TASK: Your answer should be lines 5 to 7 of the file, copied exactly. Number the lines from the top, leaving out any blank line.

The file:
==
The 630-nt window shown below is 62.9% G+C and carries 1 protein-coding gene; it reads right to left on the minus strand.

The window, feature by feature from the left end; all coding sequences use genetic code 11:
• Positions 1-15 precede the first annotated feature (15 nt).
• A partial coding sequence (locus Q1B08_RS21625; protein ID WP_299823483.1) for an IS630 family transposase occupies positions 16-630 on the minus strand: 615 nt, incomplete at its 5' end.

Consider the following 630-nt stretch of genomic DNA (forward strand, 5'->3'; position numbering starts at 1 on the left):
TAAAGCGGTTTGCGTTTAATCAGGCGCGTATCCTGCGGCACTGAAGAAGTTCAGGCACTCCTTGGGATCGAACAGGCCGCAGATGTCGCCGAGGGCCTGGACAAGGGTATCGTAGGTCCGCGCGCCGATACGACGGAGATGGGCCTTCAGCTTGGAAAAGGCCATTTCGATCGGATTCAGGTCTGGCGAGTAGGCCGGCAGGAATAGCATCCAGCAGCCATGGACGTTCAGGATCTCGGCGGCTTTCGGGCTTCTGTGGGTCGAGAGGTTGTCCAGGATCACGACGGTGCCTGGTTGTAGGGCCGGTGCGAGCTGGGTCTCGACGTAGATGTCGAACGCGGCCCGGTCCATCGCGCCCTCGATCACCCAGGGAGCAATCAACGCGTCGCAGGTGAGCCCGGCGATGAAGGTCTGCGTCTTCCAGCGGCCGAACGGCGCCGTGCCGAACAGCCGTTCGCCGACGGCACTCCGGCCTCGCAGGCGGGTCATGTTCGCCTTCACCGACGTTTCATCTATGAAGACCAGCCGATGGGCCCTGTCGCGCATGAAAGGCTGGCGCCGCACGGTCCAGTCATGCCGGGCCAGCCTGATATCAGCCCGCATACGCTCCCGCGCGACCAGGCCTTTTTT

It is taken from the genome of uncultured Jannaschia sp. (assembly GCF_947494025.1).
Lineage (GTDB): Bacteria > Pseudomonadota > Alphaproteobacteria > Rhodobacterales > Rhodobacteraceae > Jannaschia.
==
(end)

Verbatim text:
Consider the following 630-nt stretch of genomic DNA (forward strand, 5'->3'; position numbering starts at 1 on the left):
TAAAGCGGTTTGCGTTTAATCAGGCGCGTATCCTGCGGCACTGAAGAAGTTCAGGCACTCCTTGGGATCGAACAGGCCGCAGATGTCGCCGAGGGCCTGGACAAGGGTATCGTAGGTCCGCGCGCCGATACGACGGAGATGGGCCTTCAGCTTGGAAAAGGCCATTTCGATCGGATTCAGGTCTGGCGAGTAGGCCGGCAGGAATAGCATCCAGCAGCCATGGACGTTCAGGATCTCGGCGGCTTTCGGGCTTCTGTGGGTCGAGAGGTTGTCCAGGATCACGACGGTGCCTGGTTGTAGGGCCGGTGCGAGCTGGGTCTCGACGTAGATGTCGAACGCGGCCCGGTCCATCGCGCCCTCGATCACCCAGGGAGCAATCAACGCGTCGCAGGTGAGCCCGGCGATGAAGGTCTGCGTCTTCCAGCGGCCGAACGGCGCCGTGCCGAACAGCCGTTCGCCGACGGCACTCCGGCCTCGCAGGCGGGTCATGTTCGCCTTCACCGACGTTTCATCTATGAAGACCAGCCGATGGGCCCTGTCGCGCATGAAAGGCTGGCGCCGCACGGTCCAGTCATGCCGGGCCAGCCTGATATCAGCCCGCATACGCTCCCGCGCGACCAGGCCTTTTTT

It is taken from the genome of uncultured Jannaschia sp. (assembly GCF_947494025.1).